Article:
It’s turning out to be a nasty season for sales of equities. But how about broker-dealers?
Industry watchers have varying takes on how they see the market for broker-dealers playing out for potential sellers in late 2018 and early 2019. But they agree that the private equity owner of Kestra Financial — Stone Pointe Capital — is smart to be making a move now.
“Stone Pointe … bought it, rebranded it and did great work dressing it up for another sale,” said Tim Welsh, head of the consultancy Nexus Strategy, in an interview. “It looks like the end of the bull market, so if you are gonna sell a financial company, you’ve got to do it now.”
A downturn in the stock market, Welsh says, “means valuations are going to get crushed.” Thus, PE or other firms “with any inkling at all to sell, now’s the time to do it,” he explained.
Kestra declined to comment on a possible sale by its PE owner, which was reported by InvestmentNews on Friday.
How receptive are PE firms likely to be at this increasingly bullish time in the stock market? “Timing will have a bearing on this,” according to Welsh.
“There are consolidators out there, and some will engage in conversations even at the stage of the market,” the industry consultant said. “Kestra has lots of advisors, and [some of the consolidators] might want to take a swing at it.”
Kesta has about 2,300 affiliated advisors. In 2017, it had about $475 million in revenue, $76 million in assets under administration and $24 billion in assets under management.
The BD-PE Cycle
Stone Point Capital “is likely concluding that the markets will only get worse with time, so it’s best to cash in,” said recruiter Jon Henschen of Henschen & Associates.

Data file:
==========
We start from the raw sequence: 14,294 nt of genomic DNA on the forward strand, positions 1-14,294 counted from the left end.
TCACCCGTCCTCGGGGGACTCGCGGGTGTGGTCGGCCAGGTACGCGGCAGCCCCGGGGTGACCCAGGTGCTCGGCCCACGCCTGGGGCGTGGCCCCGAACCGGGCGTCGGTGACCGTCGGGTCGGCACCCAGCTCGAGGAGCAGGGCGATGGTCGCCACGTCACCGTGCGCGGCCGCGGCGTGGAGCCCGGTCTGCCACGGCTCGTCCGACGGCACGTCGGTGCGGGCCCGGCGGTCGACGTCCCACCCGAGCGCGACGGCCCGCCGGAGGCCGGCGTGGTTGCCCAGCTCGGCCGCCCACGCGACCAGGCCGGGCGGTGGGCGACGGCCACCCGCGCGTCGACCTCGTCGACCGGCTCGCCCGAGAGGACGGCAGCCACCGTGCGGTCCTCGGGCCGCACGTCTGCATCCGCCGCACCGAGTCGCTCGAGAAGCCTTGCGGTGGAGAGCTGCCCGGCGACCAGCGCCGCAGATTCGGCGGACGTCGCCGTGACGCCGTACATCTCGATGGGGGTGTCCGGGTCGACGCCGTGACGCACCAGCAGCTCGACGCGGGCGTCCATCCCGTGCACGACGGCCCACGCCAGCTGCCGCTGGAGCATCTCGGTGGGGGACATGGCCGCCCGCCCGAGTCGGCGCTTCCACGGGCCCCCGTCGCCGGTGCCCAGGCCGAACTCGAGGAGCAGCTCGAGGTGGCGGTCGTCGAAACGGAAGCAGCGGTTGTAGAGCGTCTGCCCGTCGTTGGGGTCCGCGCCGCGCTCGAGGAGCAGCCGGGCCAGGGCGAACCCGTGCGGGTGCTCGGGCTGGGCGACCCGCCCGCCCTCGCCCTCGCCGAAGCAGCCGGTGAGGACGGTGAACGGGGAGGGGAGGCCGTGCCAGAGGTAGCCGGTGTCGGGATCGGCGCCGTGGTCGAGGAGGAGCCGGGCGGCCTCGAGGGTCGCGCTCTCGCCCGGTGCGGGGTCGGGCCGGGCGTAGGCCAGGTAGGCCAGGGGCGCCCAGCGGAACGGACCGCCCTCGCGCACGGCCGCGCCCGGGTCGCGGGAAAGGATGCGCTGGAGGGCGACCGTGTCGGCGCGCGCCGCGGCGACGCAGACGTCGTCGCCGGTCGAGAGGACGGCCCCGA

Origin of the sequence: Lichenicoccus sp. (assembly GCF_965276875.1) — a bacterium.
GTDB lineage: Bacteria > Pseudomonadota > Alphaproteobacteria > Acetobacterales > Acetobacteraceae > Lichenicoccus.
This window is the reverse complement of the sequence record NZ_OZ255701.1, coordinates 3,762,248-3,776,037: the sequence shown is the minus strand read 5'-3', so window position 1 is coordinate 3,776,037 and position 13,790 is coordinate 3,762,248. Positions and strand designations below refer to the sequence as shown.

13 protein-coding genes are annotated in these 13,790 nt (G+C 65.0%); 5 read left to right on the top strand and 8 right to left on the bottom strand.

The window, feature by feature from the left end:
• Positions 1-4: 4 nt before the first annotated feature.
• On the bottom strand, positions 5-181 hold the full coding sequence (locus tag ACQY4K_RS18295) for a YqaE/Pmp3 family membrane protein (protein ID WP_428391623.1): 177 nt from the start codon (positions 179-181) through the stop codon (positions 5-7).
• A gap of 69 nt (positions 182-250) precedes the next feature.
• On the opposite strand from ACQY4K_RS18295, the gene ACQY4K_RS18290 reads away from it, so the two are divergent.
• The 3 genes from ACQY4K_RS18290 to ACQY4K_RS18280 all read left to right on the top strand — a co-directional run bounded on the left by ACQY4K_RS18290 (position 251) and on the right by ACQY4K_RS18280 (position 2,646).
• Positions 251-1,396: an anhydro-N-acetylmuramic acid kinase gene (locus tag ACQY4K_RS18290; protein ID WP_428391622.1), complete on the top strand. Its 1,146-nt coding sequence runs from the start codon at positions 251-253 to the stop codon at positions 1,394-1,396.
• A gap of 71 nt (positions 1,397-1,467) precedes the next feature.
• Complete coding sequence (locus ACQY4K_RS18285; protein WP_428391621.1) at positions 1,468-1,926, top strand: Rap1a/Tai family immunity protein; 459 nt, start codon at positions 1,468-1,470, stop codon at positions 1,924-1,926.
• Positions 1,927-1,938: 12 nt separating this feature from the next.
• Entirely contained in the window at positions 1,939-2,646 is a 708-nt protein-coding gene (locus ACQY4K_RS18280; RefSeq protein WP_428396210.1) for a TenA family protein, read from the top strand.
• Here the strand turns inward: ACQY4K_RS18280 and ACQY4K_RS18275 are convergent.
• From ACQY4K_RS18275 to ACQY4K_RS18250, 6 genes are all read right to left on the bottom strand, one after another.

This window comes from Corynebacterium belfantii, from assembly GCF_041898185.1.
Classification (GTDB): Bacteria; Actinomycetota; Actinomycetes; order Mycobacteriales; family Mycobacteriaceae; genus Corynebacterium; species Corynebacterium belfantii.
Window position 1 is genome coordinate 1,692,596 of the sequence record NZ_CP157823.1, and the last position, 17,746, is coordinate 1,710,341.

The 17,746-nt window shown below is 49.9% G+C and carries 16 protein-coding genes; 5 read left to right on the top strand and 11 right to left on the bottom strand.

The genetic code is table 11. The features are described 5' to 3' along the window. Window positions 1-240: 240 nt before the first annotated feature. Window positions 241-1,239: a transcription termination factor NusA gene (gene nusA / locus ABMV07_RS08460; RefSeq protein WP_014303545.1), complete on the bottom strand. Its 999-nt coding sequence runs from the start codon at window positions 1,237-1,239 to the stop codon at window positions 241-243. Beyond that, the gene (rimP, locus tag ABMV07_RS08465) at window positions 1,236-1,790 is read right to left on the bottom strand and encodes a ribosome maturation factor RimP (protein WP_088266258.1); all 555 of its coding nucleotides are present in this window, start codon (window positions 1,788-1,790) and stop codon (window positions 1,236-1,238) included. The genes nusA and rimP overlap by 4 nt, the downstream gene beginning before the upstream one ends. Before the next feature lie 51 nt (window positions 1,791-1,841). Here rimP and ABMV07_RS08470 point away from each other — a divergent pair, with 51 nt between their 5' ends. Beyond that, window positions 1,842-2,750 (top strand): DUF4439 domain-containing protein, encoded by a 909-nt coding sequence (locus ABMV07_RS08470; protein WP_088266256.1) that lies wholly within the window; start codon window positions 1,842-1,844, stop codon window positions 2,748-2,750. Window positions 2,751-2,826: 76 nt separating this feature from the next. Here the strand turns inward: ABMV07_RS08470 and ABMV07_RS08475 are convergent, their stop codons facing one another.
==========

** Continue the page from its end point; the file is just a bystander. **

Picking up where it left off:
That PE firm has owned Kestra for roughly 2 1/2 years. Madison Dearborn, the prior owner, kept if for a similar length of time.
“Both PE owners were largely hands off on broker-dealer operations and reliable sources of capital, which is in the best interests of whatever new owner that comes along to continue,” Henschen explained.
“Much of the low-hanging fruit in broker-dealer purchase opportunities has been picked with the most recent PE acquisitions,” he said, such as Lee Equity Partners-backed Atria Wealth grabbing Cadaret Grant earlier in 2018.
Kestra’s advisors have a trailing 12-month level of yearly fees and commissions of over $400,000 per advisor on average, Henschen says, “and a strong focus on advisory assets held in brokerage accounts, which makes for a highly profitable combination.”
“During Stone Point’s ownership, Kestra had substantial success with organic growth, both on an independent-to-independent level and wirehouse-to-independent level,” he explained.
Other industry watchers say that at least some private equity firms remain eager to pay top dollar for a BD, as Genstar likely did earlier this year when it took a stake in Cetera.
The larger BDs are attractive, especially those that are boosting revenue growth at a healthy pace and have good-quality advisors and generally clean compliance records.
While prices may not be as high as they were two or three years ago, there are still good deals to be struck for BDs, according to some veteran deal-makers, who also expect more deals to come next year.
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